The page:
Having said their goodbyes to outgoing members at the last meeting, the Los Alamitos Unified School District welcomed two new members and elected leaders for the new term.
District Supt. Dr. Andrew Pulver swore in three members from the Nov. 3 election, including Meg Cutuli, who won a fourth term on the board and two new members, Chris Forehan and Scott Fayette.
Cutuli thanked her husband and “whoever voted for me because I wouldn’t be here and wouldn’t have been here the number of years, I’ve had without the support this community has shown me,” said Cutuli.
“I have always kept kids first in my heart and I think we do great work in Los Alamitos,” she said. In addition to her re-election, Cutuli is the outgoing board president.
Fayette, elected to represent Trustee Area 2, thanked his wife, children and key supporters for expressing their support. In addition, Fayette also thanked former board members Karen Russell and Dave Boyer for “leaving an impressive, intimidating legacy we are going to try to follow.”
Forehan, a retired educator now representing Trustee Area 4, thanked the community for their “trust” and said “I feel very honored to be part” of LAUSD. “I promised I won’t let you down,” he said.
With two grandsons attending district elementary schools, Forehan promised to work hard for them “and for every student in all five trustee areas.”
Continuing with their reorganization agenda, Cutuli nominated board member Marlys Davidson, a former teacher, as President of the board for 2021. Davidson thanked the board and said she would welcome their help to get through he first meeting as President.
The board also nominated and voted to elect Diana Hill as Vice President of the board.
Davidson began by making “a deep expression of gratitude” to the district’s classified employees, “who literally are the needle and threads that stitch it all together.”
“The board is truly grateful to the classified members of our Los Al family that gives tires with tirelessly to our students staff families and community,” said Davidson.
Especially during the pandemic, said Davidson, classified employees “have worked so hard to keep us safe,” she said.
In his report, Pulver again recounted the “countless hours of collaboration” with 80 administrators over the summer that assembled a plan with multiple contingencies. He said the plan is “allowing us to be nimble as the goalposts continued to change.”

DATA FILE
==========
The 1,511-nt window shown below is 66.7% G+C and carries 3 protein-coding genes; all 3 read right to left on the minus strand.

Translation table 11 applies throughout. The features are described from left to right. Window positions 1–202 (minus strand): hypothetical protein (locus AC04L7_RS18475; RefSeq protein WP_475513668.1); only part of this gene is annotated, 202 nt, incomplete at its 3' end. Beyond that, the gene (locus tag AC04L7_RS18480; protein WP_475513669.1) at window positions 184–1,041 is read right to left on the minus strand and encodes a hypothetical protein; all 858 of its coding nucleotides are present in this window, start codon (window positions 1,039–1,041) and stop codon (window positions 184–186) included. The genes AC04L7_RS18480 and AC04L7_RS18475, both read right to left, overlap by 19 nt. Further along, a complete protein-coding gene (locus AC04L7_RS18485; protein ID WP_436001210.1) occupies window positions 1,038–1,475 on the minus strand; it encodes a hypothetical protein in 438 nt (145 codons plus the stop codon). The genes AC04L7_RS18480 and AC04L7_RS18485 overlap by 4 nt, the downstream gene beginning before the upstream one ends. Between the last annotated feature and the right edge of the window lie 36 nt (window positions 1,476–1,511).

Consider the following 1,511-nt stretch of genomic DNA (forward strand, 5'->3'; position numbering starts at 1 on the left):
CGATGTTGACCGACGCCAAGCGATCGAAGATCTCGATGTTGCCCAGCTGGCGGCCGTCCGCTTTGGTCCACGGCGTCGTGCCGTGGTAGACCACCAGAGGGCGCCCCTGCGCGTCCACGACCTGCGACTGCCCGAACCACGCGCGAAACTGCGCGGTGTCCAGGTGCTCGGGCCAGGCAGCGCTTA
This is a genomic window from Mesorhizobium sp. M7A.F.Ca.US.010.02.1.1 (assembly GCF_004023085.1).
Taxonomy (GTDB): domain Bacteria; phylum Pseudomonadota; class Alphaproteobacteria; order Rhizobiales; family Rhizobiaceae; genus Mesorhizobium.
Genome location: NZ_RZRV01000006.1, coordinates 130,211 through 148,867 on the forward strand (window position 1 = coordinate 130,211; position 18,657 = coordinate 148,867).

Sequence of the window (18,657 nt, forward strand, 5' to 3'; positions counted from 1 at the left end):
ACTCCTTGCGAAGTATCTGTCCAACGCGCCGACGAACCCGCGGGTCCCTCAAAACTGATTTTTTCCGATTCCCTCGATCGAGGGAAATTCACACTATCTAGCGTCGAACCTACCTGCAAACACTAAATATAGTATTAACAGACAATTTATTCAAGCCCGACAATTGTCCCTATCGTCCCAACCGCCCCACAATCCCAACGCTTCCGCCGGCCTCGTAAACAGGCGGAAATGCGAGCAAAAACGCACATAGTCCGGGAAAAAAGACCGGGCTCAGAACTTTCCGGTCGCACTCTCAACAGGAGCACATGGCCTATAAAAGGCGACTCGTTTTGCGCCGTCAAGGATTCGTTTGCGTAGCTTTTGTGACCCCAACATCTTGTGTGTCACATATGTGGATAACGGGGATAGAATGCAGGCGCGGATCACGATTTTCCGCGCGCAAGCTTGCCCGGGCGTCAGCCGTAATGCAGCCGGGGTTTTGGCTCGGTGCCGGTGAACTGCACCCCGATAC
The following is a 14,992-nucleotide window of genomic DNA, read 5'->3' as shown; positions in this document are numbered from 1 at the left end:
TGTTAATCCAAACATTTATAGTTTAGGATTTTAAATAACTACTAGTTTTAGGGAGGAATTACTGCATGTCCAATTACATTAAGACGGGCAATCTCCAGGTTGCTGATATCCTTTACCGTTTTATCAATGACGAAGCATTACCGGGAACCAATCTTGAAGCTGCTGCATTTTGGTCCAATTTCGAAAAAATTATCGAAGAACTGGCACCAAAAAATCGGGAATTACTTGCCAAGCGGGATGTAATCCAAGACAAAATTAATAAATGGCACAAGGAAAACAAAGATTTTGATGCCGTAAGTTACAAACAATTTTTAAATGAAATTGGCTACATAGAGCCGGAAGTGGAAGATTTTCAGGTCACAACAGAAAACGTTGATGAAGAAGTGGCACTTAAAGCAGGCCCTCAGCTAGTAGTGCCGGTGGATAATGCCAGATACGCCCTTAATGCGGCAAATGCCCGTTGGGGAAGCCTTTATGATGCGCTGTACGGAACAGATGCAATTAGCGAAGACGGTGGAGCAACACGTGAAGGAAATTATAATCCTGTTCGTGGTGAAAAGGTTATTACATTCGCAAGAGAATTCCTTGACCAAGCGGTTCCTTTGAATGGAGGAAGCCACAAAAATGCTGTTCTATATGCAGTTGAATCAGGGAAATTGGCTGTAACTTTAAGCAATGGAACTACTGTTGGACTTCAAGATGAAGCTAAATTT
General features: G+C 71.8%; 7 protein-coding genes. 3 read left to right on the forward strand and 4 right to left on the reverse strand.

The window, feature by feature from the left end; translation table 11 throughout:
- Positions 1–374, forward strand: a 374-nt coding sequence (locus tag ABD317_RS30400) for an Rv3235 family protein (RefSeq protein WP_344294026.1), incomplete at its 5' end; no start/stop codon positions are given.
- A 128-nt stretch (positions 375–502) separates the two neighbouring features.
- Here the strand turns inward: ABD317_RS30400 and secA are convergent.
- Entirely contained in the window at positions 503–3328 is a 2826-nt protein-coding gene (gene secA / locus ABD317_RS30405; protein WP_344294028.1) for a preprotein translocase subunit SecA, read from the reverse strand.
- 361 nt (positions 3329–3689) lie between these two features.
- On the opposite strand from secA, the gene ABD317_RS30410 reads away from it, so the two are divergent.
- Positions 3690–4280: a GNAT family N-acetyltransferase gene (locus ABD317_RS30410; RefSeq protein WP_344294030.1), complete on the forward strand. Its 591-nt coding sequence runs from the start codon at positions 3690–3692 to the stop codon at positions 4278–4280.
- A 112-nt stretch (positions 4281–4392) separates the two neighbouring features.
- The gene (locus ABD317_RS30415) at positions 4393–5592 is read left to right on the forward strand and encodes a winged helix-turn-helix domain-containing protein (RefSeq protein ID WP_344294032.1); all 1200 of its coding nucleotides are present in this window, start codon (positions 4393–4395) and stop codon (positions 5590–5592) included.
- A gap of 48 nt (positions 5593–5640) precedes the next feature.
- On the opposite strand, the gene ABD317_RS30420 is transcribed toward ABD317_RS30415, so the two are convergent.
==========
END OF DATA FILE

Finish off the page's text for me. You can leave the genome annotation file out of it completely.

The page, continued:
The superintendent also provided a brief explanation of the “compounded” COVID data that prompted the brief pull back from hybrid learning at Los Alamitos High School.
The decision was difficult to consider,” said Pulver, but high school students are expected to be in class Jan. 14 in time for finals at the end of the month.
In addition, he briefly explained his message to parents informing them the district’s goal of having traditional elementary classes restored by February is no longer an aspirational goal. “We haven’t taken it off the table,” said Pulver, saying staff will reassess conditions later in the year to see if elementary schools can move from hybrid to traditional in-person instruction.
Davidson expressed confidence in Pulver to “figure it out” because “I think it’s obvious when, from Northern California to Southern California, they are seeking your guidance and your recommendations.”
Other systems “wanting to model themselves” after the Los Al plan is indicative of the planning and collaboration within the district. Davidson said the district “created an incredible plan” so she urged everyone to take a winter break and enjoy their families.
She said the board stands ready to support their future decisions. “We are just so proud,” she said, “and we are incredibly grateful.”
Also, the board voted to approve a resolution introduced by Hill revoking outdated emergency authority given to Dr. Pulver at the start of the pandemic.
Finally, the board accepted another $43,042.96 in unsolicited contributions from the general public, expressing astonishment at how much district parents and others voluntarily contribute to the district. So far this year, the public has voluntarily contributed $156,487.92 to the Los Al Unified School District. Ma